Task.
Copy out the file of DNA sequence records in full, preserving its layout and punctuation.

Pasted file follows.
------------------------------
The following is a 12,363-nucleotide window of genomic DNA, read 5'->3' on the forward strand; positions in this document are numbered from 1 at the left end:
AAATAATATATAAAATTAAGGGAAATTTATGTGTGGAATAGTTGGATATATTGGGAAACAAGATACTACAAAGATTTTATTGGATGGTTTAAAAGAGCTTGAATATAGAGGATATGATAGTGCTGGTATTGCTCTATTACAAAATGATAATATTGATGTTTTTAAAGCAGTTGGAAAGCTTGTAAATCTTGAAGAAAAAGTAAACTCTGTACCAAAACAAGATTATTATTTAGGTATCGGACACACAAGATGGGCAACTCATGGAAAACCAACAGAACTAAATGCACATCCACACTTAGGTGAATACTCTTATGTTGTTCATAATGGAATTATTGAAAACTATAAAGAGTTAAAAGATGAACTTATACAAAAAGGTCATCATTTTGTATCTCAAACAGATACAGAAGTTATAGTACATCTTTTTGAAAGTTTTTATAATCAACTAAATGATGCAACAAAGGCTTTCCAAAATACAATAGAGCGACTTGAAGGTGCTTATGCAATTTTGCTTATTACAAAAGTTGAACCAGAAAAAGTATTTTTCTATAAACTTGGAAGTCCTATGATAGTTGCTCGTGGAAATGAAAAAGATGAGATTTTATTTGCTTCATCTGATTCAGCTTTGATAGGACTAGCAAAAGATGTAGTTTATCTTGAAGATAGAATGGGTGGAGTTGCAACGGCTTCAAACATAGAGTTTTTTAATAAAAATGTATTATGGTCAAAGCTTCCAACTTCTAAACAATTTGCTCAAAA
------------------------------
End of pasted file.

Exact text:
The following is a 12,363-nucleotide window of genomic DNA, read 5'->3' on the forward strand; positions in this document are numbered from 1 at the left end:
AAATAATATATAAAATTAAGGGAAATTTATGTGTGGAATAGTTGGATATATTGGGAAACAAGATACTACAAAGATTTTATTGGATGGTTTAAAAGAGCTTGAATATAGAGGATATGATAGTGCTGGTATTGCTCTATTACAAAATGATAATATTGATGTTTTTAAAGCAGTTGGAAAGCTTGTAAATCTTGAAGAAAAAGTAAACTCTGTACCAAAACAAGATTATTATTTAGGTATCGGACACACAAGATGGGCAACTCATGGAAAACCAACAGAACTAAATGCACATCCACACTTAGGTGAATACTCTTATGTTGTTCATAATGGAATTATTGAAAACTATAAAGAGTTAAAAGATGAACTTATACAAAAAGGTCATCATTTTGTATCTCAAACAGATACAGAAGTTATAGTACATCTTTTTGAAAGTTTTTATAATCAACTAAATGATGCAACAAAGGCTTTCCAAAATACAATAGAGCGACTTGAAGGTGCTTATGCAATTTTGCTTATTACAAAAGTTGAACCAGAAAAAGTATTTTTCTATAAACTTGGAAGTCCTATGATAGTTGCTCGTGGAAATGAAAAAGATGAGATTTTATTTGCTTCATCTGATTCAGCTTTGATAGGACTAGCAAAAGATGTAGTTTATCTTGAAGATAGAATGGGTGGAGTTGCAACGGCTTCAAACATAGAGTTTTTTAATAAAAATGTATTATGGTCAAAGCTTCCAACTTCTAAACAATTTGCTCAAAA